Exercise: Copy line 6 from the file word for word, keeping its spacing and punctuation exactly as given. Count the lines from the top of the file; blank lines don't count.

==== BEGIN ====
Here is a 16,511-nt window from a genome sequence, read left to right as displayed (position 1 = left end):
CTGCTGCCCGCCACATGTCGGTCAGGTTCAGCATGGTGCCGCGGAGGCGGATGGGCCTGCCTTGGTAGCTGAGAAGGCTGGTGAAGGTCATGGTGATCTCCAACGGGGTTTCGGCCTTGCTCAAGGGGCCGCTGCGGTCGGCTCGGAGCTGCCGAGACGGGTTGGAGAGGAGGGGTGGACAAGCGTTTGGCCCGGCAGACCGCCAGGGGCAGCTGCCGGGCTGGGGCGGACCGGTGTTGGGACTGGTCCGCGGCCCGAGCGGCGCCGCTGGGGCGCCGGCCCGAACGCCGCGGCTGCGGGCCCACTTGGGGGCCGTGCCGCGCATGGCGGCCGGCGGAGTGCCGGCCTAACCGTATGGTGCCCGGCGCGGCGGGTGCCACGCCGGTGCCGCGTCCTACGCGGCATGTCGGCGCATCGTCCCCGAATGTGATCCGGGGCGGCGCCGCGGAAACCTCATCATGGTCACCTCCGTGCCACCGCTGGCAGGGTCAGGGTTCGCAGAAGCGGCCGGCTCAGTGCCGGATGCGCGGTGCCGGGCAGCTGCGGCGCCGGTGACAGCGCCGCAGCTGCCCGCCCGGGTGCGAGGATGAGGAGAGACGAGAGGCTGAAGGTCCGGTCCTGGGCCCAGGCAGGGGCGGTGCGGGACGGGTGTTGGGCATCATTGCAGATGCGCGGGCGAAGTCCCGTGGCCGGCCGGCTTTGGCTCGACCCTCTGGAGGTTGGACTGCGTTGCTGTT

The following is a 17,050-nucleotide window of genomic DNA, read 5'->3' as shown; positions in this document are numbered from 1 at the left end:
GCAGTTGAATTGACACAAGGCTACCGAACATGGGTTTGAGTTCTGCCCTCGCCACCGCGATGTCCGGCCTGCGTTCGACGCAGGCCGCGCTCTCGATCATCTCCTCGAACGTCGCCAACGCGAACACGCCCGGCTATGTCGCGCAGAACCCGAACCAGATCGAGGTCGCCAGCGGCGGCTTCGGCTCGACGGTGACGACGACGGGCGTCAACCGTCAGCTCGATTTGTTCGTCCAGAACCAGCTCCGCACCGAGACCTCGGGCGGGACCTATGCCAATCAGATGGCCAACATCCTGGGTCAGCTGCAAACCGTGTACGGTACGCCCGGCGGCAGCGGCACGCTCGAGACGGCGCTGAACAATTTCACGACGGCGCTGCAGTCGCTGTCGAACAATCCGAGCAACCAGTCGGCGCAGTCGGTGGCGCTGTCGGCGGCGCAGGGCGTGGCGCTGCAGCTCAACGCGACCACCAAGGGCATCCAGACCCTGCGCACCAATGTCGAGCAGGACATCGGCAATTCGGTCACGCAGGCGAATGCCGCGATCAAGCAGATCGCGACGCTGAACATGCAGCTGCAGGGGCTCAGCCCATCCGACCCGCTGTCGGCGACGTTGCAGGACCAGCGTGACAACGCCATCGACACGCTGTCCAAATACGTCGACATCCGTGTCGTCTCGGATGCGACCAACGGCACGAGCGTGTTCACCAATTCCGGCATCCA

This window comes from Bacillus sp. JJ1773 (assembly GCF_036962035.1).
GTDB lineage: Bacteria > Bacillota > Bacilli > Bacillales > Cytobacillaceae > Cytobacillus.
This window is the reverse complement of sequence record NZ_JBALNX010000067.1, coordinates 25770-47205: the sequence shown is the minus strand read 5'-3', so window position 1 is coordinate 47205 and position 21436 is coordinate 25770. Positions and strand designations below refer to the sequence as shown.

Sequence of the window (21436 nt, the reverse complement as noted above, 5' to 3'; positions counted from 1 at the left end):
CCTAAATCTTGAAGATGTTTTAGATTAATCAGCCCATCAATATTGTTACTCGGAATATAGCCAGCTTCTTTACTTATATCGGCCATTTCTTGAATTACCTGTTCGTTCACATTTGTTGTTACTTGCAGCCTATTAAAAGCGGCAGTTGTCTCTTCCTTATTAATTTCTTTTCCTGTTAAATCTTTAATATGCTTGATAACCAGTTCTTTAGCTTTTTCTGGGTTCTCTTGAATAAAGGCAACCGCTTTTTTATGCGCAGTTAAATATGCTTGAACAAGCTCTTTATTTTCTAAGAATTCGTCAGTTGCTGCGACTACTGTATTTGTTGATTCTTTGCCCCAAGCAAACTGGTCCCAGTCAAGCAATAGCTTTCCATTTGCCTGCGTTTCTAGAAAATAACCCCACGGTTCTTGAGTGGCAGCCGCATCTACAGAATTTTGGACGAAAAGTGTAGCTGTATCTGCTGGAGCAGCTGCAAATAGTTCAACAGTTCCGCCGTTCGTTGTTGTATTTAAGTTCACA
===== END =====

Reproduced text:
GTDB lineage: Bacteria > Bacillota > Bacilli > Bacillales > Cytobacillaceae > Cytobacillus.